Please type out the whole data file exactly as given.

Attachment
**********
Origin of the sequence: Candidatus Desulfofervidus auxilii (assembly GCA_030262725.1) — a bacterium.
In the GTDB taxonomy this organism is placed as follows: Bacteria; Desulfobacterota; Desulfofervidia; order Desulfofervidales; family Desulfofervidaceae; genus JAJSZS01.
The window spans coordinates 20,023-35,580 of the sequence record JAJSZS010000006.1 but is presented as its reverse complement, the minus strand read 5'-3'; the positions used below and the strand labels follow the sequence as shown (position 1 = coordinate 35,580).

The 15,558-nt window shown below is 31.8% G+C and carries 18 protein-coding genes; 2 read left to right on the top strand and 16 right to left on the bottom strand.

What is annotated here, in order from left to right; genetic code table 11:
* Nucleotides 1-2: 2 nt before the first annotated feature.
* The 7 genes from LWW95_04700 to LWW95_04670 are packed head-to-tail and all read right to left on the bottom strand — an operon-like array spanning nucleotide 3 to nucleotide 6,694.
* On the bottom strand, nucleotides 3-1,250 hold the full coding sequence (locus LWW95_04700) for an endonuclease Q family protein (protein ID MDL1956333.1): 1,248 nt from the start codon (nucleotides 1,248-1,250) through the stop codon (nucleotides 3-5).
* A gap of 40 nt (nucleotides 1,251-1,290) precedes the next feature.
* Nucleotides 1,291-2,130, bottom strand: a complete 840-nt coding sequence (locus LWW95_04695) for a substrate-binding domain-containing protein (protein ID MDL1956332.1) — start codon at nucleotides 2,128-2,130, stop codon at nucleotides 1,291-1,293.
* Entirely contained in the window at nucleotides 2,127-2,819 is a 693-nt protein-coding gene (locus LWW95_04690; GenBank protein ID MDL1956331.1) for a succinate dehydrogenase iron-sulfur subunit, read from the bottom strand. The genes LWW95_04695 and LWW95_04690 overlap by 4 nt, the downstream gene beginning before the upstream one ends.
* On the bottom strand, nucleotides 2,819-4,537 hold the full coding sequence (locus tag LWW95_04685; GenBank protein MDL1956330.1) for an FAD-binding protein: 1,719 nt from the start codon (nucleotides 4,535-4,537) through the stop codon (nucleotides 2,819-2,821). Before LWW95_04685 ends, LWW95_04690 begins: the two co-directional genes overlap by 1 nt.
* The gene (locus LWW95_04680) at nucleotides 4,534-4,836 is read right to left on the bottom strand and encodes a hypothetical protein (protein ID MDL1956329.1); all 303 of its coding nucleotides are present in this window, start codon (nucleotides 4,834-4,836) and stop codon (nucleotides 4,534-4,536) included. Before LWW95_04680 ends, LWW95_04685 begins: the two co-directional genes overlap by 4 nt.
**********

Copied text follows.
Origin of the sequence: Candidatus Desulfofervidus auxilii (assembly GCA_030262725.1) — a bacterium.
In the GTDB taxonomy this organism is placed as follows: Bacteria; Desulfobacterota; Desulfofervidia; order Desulfofervidales; family Desulfofervidaceae; genus JAJSZS01.
The window spans coordinates 20,023-35,580 of the sequence record JAJSZS010000006.1 but is presented as its reverse complement, the minus strand read 5'-3'; the positions used below and the strand labels follow the sequence as shown (position 1 = coordinate 35,580).

The 15,558-nt window shown below is 31.8% G+C and carries 18 protein-coding genes; 2 read left to right on the top strand and 16 right to left on the bottom strand.

What is annotated here, in order from left to right; genetic code table 11:
* Nucleotides 1-2: 2 nt before the first annotated feature.
* The 7 genes from LWW95_04700 to LWW95_04670 are packed head-to-tail and all read right to left on the bottom strand — an operon-like array spanning nucleotide 3 to nucleotide 6,694.
* On the bottom strand, nucleotides 3-1,250 hold the full coding sequence (locus LWW95_04700) for an endonuclease Q family protein (protein ID MDL1956333.1): 1,248 nt from the start codon (nucleotides 1,248-1,250) through the stop codon (nucleotides 3-5).
* A gap of 40 nt (nucleotides 1,251-1,290) precedes the next feature.
* Nucleotides 1,291-2,130, bottom strand: a complete 840-nt coding sequence (locus LWW95_04695) for a substrate-binding domain-containing protein (protein ID MDL1956332.1) — start codon at nucleotides 2,128-2,130, stop codon at nucleotides 1,291-1,293.
* Entirely contained in the window at nucleotides 2,127-2,819 is a 693-nt protein-coding gene (locus LWW95_04690; GenBank protein ID MDL1956331.1) for a succinate dehydrogenase iron-sulfur subunit, read from the bottom strand. The genes LWW95_04695 and LWW95_04690 overlap by 4 nt, the downstream gene beginning before the upstream one ends.
* On the bottom strand, nucleotides 2,819-4,537 hold the full coding sequence (locus tag LWW95_04685; GenBank protein MDL1956330.1) for an FAD-binding protein: 1,719 nt from the start codon (nucleotides 4,535-4,537) through the stop codon (nucleotides 2,819-2,821). Before LWW95_04685 ends, LWW95_04690 begins: the two co-directional genes overlap by 1 nt.
* The gene (locus LWW95_04680) at nucleotides 4,534-4,836 is read right to left on the bottom strand and encodes a hypothetical protein (protein ID MDL1956329.1); all 303 of its coding nucleotides are present in this window, start codon (nucleotides 4,834-4,836) and stop codon (nucleotides 4,534-4,536) included. Before LWW95_04680 ends, LWW95_04685 begins: the two co-directional genes overlap by 4 nt.